“There is no conflict at all. If we were conflicting on whose system to use, we would not even be working together. We believe that combining efforts will only support and enhance government’s capacity,” she stated. She explained that the Government was doing the registration and UNHCR only verifying the numbers which it does universally, not only in Uganda.
“We have to do a good job. Every family member among the refugees will have their iris scanned, 10 finger prints registered and a photo taken. For the international community to continue providing support to the refugees in Uganda, there must be transparency in regard to numbers of beneficiaries. We are working together with the Government to ensure that this humanitarian aid gets to the refugees in full capacity,” she insisted.
When asked about the staff concerns, Ecweru insinuated that the Government registration and the RIMS system were defective and had brought the country into problems.
“Those complaints are coming from staffs that want to take advantage of a defective system and now feel uncomfortable. When UNHCR visited some of the camps to ascertain those supposed to receive food relief, they found that the number of those who turned up was not corresponding with the numbers in the register. We, therefore, need a robust system that can give us about 99.9% accuracy because refugee registration is not a simple exercise,” Ecweru explained.
He advised the staff to learn to work according to the established code of conduct.
“Nobody will be victimised for their disagreement with us, but they should learn to pay allegiance to the standing orders of the Government,” he said.
In his statement to Parliament on Thursday, Onek said four officers who had been named in various accusations had been ordered to step aside to pave way for Police and IGG investigations. He also told MPs that UNHCR and WFP have also sent in their investigators.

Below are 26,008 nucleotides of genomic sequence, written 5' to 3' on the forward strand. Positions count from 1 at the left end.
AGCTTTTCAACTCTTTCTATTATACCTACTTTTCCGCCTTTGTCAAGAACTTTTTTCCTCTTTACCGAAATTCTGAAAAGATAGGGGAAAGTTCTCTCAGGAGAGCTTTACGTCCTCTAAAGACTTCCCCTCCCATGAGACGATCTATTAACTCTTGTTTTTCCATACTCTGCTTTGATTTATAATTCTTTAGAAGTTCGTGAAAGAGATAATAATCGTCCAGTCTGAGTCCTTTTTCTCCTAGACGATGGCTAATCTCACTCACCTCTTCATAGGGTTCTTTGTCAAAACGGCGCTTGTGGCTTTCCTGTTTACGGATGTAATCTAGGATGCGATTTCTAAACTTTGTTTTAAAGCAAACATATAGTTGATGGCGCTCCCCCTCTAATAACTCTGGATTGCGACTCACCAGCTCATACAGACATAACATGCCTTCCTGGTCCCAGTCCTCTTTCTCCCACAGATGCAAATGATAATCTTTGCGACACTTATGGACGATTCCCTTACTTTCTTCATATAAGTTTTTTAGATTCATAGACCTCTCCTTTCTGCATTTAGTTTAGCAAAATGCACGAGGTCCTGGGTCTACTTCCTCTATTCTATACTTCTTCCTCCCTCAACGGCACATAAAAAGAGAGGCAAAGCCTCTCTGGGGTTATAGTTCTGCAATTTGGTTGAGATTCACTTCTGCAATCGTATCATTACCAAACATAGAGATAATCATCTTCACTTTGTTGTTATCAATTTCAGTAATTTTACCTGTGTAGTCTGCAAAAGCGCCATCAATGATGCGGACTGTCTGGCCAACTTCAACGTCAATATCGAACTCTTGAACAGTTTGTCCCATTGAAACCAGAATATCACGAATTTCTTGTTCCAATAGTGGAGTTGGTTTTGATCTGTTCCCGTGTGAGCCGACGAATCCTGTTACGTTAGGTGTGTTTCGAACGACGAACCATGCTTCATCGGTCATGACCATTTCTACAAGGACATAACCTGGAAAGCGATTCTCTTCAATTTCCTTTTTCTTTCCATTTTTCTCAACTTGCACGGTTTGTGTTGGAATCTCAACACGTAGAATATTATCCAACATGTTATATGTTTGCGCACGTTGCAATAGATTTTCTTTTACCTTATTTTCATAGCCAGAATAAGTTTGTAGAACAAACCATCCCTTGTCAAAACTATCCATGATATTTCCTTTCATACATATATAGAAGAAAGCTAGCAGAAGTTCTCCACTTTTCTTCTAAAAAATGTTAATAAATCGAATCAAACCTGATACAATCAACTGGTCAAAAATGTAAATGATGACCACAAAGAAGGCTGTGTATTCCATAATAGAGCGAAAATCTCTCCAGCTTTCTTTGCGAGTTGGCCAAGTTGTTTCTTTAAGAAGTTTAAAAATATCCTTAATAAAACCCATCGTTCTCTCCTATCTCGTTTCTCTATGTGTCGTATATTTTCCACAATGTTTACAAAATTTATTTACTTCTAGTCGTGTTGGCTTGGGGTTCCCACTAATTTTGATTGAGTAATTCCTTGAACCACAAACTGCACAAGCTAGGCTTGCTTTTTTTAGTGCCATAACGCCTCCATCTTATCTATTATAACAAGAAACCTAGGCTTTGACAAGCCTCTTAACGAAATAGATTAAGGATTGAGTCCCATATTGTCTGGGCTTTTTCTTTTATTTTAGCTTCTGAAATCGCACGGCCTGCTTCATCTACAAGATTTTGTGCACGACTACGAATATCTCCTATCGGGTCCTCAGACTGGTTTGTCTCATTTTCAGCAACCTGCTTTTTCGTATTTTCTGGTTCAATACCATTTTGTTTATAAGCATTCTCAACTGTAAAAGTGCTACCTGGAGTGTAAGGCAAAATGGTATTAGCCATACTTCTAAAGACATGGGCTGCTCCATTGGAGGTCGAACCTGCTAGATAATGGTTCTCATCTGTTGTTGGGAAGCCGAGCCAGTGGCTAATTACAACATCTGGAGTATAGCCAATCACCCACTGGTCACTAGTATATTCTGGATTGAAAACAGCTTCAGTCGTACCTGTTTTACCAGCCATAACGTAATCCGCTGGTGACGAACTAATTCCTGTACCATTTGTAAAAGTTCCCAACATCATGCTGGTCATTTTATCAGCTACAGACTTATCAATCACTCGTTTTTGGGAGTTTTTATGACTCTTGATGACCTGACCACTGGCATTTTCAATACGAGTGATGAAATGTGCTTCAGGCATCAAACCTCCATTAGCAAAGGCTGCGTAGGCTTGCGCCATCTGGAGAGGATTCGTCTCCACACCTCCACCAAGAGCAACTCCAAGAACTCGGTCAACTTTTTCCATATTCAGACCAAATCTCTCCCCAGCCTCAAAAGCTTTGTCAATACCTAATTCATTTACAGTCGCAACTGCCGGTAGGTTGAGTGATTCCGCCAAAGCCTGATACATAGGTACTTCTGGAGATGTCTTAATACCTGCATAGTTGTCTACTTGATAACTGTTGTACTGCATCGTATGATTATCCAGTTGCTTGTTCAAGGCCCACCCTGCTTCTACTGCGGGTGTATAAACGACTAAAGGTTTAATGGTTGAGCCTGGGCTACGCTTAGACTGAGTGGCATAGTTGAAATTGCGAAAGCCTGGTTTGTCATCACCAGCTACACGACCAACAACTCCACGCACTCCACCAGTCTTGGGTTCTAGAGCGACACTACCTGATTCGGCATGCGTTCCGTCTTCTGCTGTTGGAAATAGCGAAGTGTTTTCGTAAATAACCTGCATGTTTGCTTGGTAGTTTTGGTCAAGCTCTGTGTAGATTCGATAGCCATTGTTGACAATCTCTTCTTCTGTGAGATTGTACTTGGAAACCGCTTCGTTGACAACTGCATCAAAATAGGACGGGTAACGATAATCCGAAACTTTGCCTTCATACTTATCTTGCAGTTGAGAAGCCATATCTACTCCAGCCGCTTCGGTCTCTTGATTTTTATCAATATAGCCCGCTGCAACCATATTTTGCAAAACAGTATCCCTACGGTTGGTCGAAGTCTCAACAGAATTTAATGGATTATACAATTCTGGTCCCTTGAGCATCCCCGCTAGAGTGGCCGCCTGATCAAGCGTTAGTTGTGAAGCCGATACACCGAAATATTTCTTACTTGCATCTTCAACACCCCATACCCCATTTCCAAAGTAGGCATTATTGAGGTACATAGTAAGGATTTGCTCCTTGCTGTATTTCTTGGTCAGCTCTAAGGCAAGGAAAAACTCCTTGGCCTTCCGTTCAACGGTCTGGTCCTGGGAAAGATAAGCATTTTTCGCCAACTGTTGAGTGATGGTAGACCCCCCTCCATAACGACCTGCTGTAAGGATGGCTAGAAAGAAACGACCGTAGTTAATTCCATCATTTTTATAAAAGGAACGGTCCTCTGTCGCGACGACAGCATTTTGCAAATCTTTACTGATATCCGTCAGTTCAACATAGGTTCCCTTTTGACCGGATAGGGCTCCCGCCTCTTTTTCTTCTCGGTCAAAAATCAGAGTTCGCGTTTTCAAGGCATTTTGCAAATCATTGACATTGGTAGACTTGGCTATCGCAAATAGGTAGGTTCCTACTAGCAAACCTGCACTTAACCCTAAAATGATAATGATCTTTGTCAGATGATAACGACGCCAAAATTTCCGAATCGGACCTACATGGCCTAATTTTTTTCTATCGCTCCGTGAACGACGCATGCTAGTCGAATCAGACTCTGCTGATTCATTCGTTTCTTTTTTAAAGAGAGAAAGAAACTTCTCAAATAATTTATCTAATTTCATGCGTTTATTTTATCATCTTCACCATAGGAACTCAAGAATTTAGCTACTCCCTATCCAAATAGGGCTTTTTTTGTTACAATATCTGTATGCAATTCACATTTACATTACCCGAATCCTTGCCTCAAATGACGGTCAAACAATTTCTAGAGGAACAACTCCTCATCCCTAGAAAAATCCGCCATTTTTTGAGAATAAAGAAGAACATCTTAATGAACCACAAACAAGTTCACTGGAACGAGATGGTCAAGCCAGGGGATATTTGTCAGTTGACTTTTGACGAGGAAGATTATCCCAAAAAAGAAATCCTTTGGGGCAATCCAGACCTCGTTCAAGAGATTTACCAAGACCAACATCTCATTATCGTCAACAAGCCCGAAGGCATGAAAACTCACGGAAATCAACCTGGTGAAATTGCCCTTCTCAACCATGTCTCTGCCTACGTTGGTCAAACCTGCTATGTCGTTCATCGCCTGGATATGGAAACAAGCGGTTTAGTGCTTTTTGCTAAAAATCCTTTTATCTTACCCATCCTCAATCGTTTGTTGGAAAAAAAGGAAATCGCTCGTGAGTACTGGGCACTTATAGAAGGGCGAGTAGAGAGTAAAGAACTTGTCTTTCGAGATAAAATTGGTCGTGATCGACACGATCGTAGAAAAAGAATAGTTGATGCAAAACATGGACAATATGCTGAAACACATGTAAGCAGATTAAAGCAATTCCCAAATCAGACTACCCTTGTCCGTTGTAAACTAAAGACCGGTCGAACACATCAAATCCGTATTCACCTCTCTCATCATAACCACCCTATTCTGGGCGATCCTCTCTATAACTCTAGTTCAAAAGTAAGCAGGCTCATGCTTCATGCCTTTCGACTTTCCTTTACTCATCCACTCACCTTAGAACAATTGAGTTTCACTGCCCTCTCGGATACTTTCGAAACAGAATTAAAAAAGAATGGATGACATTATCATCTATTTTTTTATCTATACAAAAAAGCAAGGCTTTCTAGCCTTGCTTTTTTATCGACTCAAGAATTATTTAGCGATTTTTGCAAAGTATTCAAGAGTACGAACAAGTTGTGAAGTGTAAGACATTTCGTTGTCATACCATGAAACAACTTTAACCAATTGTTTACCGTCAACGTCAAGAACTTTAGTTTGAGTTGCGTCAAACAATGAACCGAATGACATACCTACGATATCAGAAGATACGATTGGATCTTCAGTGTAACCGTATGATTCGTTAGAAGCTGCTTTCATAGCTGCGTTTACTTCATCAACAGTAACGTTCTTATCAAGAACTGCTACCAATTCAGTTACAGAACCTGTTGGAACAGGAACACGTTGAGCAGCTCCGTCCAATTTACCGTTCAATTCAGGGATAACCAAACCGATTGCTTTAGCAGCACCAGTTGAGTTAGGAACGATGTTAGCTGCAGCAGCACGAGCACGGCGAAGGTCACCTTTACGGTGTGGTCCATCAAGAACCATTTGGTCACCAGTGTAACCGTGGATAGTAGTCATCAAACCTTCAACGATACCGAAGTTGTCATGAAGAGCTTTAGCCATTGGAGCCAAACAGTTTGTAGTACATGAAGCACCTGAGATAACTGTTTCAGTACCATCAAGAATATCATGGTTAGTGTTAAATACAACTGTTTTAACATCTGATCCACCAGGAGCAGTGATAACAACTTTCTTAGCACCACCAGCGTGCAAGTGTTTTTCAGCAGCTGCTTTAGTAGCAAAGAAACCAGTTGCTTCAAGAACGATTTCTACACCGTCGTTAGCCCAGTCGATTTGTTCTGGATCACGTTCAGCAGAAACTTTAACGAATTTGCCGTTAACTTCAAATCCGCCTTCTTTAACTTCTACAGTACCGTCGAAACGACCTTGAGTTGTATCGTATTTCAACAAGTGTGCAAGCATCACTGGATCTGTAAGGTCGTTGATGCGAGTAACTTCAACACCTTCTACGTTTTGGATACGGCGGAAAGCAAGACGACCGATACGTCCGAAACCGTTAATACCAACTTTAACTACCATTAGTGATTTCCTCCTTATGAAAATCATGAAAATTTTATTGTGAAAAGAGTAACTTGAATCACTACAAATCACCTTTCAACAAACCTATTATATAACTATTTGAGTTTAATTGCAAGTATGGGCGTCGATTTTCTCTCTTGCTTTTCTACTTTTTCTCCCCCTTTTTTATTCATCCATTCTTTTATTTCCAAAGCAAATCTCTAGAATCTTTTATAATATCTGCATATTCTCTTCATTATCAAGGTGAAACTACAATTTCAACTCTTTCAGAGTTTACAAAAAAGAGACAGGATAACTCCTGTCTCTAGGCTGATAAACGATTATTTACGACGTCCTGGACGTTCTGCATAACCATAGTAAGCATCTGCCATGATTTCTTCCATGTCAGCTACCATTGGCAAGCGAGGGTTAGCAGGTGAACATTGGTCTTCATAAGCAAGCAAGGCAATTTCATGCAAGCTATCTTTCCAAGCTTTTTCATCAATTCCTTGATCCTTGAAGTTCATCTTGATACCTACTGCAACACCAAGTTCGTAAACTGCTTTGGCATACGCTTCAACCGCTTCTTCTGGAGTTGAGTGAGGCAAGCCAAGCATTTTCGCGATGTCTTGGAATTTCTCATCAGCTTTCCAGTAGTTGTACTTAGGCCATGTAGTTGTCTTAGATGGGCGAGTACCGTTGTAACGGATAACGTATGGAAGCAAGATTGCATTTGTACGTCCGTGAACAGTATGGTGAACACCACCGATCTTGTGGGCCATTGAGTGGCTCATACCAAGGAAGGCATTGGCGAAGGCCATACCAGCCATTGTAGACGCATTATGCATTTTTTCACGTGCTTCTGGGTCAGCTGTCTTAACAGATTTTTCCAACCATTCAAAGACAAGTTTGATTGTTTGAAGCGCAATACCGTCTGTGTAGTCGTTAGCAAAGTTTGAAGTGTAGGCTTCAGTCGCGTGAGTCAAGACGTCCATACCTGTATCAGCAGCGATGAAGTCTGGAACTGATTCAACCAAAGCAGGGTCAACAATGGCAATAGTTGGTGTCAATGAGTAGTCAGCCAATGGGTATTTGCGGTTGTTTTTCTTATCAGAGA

The minister, who said the number of refugees according to the Government figures was 1,411,794 as of February, said refugees keep flowing in through Kisoro, Ntoroko, Hoima and Zombo districts. They are putting pressure on the resources.
“During the Solidarity Summit on Refugees held in June 2017, the Government received pledges worth $523m and so far, about $350m has been received. So far, the OPM account has received $1.5m, which will be used to provide water, health, food, shelter, education and other essential needs to refugees and host communities,” Onek said.
On the ongoing verification, Onek said the Government is using the biometric registration of UNHCR to plug any possible holes in the integrity of the register of the refugees.
“This is meant to restore confidence in the refugee operations,” he said.
Office of the Prime Minister Staff speak out
A memo, dated January 31, which was circulated through a number of concerned government offices including the Office of the Prime Minister, said the registration exercise had been returned to UNHCR and gave a total of 12 concerns over the decision.